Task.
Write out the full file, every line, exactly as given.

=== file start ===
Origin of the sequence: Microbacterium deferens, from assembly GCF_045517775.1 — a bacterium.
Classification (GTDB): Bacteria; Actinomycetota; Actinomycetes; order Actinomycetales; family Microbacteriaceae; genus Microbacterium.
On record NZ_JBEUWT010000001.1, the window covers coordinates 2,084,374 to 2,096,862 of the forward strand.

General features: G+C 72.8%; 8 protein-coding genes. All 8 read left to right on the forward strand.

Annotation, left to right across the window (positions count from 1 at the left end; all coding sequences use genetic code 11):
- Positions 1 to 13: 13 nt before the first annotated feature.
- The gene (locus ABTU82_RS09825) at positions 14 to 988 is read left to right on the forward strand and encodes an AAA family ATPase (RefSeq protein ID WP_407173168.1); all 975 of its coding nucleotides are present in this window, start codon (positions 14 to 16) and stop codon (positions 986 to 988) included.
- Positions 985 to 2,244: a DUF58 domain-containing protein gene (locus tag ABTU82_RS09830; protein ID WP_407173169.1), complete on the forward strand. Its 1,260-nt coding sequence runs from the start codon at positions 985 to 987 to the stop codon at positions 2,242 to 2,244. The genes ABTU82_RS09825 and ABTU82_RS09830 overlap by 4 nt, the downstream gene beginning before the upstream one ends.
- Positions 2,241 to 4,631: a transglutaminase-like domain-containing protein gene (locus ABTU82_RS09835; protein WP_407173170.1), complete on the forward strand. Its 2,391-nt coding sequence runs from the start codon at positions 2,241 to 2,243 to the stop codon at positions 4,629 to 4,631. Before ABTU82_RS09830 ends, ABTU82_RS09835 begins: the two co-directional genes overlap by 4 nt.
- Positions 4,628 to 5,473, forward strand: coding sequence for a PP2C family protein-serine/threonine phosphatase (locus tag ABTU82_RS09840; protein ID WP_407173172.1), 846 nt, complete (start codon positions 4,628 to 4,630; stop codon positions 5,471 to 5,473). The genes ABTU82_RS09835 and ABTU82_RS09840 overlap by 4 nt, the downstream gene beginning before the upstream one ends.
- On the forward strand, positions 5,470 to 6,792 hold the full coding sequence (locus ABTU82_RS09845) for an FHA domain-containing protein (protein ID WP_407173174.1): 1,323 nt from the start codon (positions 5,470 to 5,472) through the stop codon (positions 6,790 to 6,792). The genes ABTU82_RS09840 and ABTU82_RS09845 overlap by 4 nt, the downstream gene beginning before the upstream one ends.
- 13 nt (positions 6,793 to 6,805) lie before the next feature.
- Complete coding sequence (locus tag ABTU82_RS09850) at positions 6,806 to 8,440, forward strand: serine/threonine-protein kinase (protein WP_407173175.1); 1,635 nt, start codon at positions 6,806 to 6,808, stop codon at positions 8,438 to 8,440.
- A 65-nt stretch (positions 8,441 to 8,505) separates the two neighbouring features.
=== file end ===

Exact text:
Origin of the sequence: Microbacterium deferens, from assembly GCF_045517775.1 — a bacterium.
Classification (GTDB): Bacteria; Actinomycetota; Actinomycetes; order Actinomycetales; family Microbacteriaceae; genus Microbacterium.
On record NZ_JBEUWT010000001.1, the window covers coordinates 2,084,374 to 2,096,862 of the forward strand.

General features: G+C 72.8%; 8 protein-coding genes. All 8 read left to right on the forward strand.

Annotation, left to right across the window (positions count from 1 at the left end; all coding sequences use genetic code 11):
- Positions 1 to 13: 13 nt before the first annotated feature.
- The gene (locus ABTU82_RS09825) at positions 14 to 988 is read left to right on the forward strand and encodes an AAA family ATPase (RefSeq protein ID WP_407173168.1); all 975 of its coding nucleotides are present in this window, start codon (positions 14 to 16) and stop codon (positions 986 to 988) included.
- Positions 985 to 2,244: a DUF58 domain-containing protein gene (locus tag ABTU82_RS09830; protein ID WP_407173169.1), complete on the forward strand. Its 1,260-nt coding sequence runs from the start codon at positions 985 to 987 to the stop codon at positions 2,242 to 2,244. The genes ABTU82_RS09825 and ABTU82_RS09830 overlap by 4 nt, the downstream gene beginning before the upstream one ends.
- Positions 2,241 to 4,631: a transglutaminase-like domain-containing protein gene (locus ABTU82_RS09835; protein WP_407173170.1), complete on the forward strand. Its 2,391-nt coding sequence runs from the start codon at positions 2,241 to 2,243 to the stop codon at positions 4,629 to 4,631. Before ABTU82_RS09830 ends, ABTU82_RS09835 begins: the two co-directional genes overlap by 4 nt.
- Positions 4,628 to 5,473, forward strand: coding sequence for a PP2C family protein-serine/threonine phosphatase (locus tag ABTU82_RS09840; protein ID WP_407173172.1), 846 nt, complete (start codon positions 4,628 to 4,630; stop codon positions 5,471 to 5,473). The genes ABTU82_RS09835 and ABTU82_RS09840 overlap by 4 nt, the downstream gene beginning before the upstream one ends.
- On the forward strand, positions 5,470 to 6,792 hold the full coding sequence (locus ABTU82_RS09845) for an FHA domain-containing protein (protein ID WP_407173174.1): 1,323 nt from the start codon (positions 5,470 to 5,472) through the stop codon (positions 6,790 to 6,792). The genes ABTU82_RS09840 and ABTU82_RS09845 overlap by 4 nt, the downstream gene beginning before the upstream one ends.
- 13 nt (positions 6,793 to 6,805) lie before the next feature.
- Complete coding sequence (locus tag ABTU82_RS09850) at positions 6,806 to 8,440, forward strand: serine/threonine-protein kinase (protein WP_407173175.1); 1,635 nt, start codon at positions 6,806 to 6,808, stop codon at positions 8,438 to 8,440.
- A 65-nt stretch (positions 8,441 to 8,505) separates the two neighbouring features.